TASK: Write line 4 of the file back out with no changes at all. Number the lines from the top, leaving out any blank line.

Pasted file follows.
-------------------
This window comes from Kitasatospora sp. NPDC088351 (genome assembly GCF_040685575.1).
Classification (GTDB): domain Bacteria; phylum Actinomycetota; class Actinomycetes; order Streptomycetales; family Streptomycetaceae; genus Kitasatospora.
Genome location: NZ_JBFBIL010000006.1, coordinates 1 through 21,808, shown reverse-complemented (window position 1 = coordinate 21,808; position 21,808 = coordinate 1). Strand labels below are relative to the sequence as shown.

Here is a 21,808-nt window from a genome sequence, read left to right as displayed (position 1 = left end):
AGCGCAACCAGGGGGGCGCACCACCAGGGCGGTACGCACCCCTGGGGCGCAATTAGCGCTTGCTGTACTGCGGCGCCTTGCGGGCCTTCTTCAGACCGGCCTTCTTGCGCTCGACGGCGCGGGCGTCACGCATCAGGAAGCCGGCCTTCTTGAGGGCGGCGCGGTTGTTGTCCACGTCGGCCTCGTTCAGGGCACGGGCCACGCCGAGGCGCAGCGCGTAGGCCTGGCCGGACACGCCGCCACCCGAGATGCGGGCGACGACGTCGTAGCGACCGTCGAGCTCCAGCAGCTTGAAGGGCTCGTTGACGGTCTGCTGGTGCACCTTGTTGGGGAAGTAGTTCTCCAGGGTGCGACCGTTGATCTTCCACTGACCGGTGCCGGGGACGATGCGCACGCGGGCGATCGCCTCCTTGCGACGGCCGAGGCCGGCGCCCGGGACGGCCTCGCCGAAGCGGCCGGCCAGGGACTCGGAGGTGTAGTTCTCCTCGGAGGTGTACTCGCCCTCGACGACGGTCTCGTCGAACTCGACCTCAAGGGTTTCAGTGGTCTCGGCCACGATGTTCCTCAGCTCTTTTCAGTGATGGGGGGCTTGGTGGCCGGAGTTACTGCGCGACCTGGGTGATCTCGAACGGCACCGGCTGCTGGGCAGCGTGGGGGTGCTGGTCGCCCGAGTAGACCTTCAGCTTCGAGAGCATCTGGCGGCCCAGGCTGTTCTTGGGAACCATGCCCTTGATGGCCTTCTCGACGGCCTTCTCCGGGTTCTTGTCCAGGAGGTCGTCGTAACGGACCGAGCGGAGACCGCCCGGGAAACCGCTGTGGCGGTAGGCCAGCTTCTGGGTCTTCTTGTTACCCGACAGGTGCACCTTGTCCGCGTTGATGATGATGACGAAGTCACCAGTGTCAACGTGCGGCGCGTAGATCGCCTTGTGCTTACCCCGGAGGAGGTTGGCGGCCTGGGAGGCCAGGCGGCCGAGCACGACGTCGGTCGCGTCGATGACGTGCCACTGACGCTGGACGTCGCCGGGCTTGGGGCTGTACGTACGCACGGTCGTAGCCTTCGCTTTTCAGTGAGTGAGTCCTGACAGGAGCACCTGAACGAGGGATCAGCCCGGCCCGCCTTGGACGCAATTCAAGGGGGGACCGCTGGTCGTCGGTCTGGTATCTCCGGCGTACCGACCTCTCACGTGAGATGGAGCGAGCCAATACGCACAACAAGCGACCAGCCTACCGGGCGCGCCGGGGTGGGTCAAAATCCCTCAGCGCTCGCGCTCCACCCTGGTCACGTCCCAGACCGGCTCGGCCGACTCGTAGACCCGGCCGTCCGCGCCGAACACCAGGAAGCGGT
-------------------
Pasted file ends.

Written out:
Here is a 21,808-nt window from a genome sequence, read left to right as displayed (position 1 = left end):